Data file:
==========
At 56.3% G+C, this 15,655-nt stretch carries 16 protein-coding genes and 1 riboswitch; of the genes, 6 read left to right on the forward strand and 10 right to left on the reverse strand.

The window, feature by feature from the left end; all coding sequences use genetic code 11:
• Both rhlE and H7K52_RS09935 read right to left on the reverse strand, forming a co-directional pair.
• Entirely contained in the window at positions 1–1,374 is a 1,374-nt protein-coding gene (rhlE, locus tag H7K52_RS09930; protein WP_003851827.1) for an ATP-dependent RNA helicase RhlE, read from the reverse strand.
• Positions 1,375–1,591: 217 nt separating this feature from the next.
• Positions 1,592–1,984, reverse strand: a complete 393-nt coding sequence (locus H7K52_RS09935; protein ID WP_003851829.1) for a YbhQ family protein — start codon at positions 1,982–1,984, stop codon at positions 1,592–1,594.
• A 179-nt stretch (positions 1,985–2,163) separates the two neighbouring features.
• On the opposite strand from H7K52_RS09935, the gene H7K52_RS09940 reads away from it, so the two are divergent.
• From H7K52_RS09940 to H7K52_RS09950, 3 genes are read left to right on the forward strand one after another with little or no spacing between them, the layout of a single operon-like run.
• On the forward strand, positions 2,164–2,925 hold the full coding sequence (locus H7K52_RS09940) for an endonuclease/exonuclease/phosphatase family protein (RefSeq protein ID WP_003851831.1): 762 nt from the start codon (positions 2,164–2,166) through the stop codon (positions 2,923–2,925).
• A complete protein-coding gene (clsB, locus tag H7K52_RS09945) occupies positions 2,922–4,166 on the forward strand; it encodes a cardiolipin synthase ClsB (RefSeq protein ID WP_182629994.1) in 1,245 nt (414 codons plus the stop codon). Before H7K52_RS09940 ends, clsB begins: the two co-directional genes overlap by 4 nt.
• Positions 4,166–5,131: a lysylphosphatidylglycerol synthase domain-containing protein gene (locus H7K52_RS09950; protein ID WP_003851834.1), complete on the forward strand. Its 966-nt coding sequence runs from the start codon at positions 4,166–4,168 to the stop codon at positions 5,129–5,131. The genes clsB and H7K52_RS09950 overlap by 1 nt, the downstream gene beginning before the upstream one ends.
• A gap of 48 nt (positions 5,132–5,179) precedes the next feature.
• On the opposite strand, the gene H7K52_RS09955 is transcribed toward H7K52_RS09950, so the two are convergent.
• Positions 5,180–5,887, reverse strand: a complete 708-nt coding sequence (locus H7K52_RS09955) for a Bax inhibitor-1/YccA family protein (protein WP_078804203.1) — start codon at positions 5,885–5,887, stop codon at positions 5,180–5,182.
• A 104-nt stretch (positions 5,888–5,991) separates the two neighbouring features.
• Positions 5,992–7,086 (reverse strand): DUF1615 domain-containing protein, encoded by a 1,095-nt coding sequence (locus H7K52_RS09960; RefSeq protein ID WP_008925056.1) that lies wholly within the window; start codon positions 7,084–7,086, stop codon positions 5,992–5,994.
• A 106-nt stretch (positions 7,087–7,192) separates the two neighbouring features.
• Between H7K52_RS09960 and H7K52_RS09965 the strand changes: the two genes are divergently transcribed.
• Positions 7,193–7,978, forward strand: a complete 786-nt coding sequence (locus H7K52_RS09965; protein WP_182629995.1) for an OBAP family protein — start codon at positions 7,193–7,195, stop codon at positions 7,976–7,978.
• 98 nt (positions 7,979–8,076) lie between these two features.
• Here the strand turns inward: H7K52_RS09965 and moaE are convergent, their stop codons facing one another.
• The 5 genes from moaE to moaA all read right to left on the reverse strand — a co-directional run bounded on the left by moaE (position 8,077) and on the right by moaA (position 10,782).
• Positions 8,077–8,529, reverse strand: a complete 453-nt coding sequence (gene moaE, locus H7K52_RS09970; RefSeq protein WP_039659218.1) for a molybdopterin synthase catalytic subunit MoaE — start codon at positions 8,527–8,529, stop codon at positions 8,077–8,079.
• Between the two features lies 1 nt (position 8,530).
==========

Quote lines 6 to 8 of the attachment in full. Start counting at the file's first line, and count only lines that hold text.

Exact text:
• Positions 1,592–1,984, reverse strand: a complete 393-nt coding sequence (locus H7K52_RS09935; protein ID WP_003851829.1) for a YbhQ family protein — start codon at positions 1,982–1,984, stop codon at positions 1,592–1,594.
• A 179-nt stretch (positions 1,985–2,163) separates the two neighbouring features.
• On the opposite strand from H7K52_RS09935, the gene H7K52_RS09940 reads away from it, so the two are divergent.